When Uber recruits drivers, it tells them they can ‘make great money’ while setting their own schedules. When it recruits investors, it lays out plans for doing away with drivers altogether. The whole ‘innovation economy’ works this way. Workers help dig their own vocational graves. Free trade, mass immigration, just-in-time-inventorying, software entrepreneurship, Skype meetings: ‘innovation’ has so weakened the position of median workers that the most useful role many of them can play is just to shut up and collect their welfare cheques. Politics is split between those who believe the economy needs a major overhaul and those who think it simply needs a better public-relations strategy. The American Ryan Avent, an editor at The Economist, is closer to the latter camp than the former. But his view of the new economy’s shortcomings is unflinching. The Wealth of Humans does not offer the meditation on the end of work promised in the subtitle. It is, however, a balanced and sometimes bold presentation of the Establishment position on the important economic issues of today.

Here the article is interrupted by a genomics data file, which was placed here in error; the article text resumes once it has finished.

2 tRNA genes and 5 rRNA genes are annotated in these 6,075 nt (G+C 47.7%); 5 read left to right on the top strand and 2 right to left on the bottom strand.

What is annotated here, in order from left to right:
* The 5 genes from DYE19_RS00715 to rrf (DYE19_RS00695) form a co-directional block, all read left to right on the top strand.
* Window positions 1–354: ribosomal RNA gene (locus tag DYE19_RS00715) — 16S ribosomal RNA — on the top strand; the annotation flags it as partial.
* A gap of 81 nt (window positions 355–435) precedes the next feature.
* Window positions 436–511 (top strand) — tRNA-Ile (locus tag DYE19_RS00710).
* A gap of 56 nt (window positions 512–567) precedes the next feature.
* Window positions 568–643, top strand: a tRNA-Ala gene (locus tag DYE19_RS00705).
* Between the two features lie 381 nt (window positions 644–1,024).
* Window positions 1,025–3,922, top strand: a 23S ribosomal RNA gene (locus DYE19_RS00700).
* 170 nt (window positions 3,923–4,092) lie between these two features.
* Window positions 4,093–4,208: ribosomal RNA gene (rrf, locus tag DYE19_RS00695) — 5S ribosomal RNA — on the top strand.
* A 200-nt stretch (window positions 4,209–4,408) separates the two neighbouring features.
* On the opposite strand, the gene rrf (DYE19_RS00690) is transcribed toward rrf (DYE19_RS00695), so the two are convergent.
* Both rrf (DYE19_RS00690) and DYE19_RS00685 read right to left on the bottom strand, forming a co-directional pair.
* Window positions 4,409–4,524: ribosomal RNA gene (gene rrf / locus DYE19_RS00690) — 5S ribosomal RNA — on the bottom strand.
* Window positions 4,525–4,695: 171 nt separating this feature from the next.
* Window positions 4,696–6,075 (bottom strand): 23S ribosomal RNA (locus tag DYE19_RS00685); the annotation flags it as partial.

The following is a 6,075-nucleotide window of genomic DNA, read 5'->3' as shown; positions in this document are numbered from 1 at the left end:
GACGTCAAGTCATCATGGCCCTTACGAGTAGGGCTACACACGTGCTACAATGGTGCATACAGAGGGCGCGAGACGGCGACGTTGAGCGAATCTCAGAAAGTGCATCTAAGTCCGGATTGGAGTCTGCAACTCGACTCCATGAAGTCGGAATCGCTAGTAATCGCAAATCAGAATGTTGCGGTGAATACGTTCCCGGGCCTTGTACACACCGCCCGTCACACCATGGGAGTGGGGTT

David Ricardo’s age-old fear that landowners would pocket the gains from economic advances is as justified in a world of fibre optics as it was in a world of barley, Avent believes. High-tech cities – New York, San Francisco, Boston, Seattle, London, Frankfurt – have overregulated their housing